In most published studies, erythromycin therapy during pregnancy was not associated with an increase in the risk of birth defects.
There is limited evidence suggesting a small increase in the risk of congenital heart disease and pyloric stenosis, however, data is conflicting and this was not confirmed in other samples.
Decreased neonatal morbidity and mortality and longer duration of gestation have been observed in clinical trials of erythromycin treatment of pregnant women with premature rupture of the membranes.
Erythromycin estolate specifically is avoided in pregnancy due to potential maternal hepatotoxicity.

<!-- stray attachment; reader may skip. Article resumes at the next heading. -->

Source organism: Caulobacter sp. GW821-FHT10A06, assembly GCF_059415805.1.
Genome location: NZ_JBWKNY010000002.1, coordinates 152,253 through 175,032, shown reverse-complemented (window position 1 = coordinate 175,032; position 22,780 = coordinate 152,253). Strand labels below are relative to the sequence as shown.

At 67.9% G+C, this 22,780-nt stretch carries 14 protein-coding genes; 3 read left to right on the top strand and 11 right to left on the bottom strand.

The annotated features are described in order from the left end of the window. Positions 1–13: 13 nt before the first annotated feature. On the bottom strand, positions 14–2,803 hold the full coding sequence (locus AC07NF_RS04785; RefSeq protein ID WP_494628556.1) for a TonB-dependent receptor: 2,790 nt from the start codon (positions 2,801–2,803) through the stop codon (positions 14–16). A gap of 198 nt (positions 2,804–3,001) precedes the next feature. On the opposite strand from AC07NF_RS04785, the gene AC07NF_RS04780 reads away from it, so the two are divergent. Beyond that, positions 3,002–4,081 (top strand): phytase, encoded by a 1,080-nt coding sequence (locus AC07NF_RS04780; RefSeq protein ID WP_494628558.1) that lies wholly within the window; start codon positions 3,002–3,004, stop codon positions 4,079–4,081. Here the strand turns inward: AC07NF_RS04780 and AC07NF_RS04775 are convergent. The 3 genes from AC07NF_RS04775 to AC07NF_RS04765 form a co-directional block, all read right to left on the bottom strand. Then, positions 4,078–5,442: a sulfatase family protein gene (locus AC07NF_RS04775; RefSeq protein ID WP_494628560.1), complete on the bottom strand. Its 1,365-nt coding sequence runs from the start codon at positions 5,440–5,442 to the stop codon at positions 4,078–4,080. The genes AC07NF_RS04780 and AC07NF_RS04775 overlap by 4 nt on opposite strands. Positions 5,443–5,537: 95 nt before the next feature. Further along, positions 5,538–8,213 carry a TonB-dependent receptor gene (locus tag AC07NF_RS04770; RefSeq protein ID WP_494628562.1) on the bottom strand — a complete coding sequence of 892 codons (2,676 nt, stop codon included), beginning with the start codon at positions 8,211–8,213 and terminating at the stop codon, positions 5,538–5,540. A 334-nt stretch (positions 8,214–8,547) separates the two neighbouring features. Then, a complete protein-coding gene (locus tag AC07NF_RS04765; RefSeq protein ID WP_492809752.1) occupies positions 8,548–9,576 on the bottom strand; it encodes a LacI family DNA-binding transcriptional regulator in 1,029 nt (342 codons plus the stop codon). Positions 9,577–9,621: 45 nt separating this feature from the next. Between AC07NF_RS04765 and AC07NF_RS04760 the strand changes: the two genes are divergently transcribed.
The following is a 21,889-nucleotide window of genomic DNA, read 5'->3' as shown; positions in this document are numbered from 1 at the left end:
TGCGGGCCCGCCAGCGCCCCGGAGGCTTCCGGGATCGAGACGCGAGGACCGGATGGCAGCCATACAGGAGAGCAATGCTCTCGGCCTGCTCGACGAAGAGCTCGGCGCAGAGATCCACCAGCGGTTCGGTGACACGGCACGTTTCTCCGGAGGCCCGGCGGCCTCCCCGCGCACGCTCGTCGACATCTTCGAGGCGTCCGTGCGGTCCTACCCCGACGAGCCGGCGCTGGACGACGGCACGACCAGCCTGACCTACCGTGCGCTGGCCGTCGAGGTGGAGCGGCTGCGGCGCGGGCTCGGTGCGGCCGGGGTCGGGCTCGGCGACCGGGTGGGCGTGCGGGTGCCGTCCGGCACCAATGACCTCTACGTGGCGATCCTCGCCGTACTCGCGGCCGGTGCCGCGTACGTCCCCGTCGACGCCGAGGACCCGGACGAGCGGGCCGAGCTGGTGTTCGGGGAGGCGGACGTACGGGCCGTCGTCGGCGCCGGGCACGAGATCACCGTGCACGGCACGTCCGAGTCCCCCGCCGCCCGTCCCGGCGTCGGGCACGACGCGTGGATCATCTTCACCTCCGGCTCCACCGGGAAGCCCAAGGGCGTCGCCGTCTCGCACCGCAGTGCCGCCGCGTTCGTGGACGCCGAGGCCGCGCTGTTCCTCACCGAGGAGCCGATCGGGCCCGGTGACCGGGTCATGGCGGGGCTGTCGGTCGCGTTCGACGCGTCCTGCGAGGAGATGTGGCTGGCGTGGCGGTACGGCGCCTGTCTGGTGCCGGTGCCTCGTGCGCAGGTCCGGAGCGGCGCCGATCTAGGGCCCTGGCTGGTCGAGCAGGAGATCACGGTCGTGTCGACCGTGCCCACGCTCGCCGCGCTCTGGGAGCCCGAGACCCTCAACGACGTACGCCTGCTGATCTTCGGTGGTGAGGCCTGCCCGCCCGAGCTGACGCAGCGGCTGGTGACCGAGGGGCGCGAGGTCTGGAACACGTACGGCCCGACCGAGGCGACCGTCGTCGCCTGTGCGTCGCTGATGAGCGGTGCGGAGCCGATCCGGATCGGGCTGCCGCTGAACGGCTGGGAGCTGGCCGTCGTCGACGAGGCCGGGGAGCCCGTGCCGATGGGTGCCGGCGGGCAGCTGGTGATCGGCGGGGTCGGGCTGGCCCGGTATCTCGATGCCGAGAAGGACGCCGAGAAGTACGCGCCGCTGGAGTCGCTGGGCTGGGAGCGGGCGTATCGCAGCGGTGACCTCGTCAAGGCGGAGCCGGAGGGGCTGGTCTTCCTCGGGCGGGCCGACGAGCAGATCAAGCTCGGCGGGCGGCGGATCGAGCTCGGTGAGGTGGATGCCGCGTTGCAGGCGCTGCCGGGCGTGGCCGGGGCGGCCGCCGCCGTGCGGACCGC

Because of the low levels of erythromycin in breastmilk and use in infants in higher doses, it would not be expected to cause significant adverse effects in breastfed infants.
A case report and cohort study indicate that the risk of infantile hypertrophic pyloric stenosis might be increased by maternal use of erythromycin during the first two weeks of breastfeeding, but this has not been confirmed and data is conflicting.
Monitor the infant for gastrointestinal intolerance.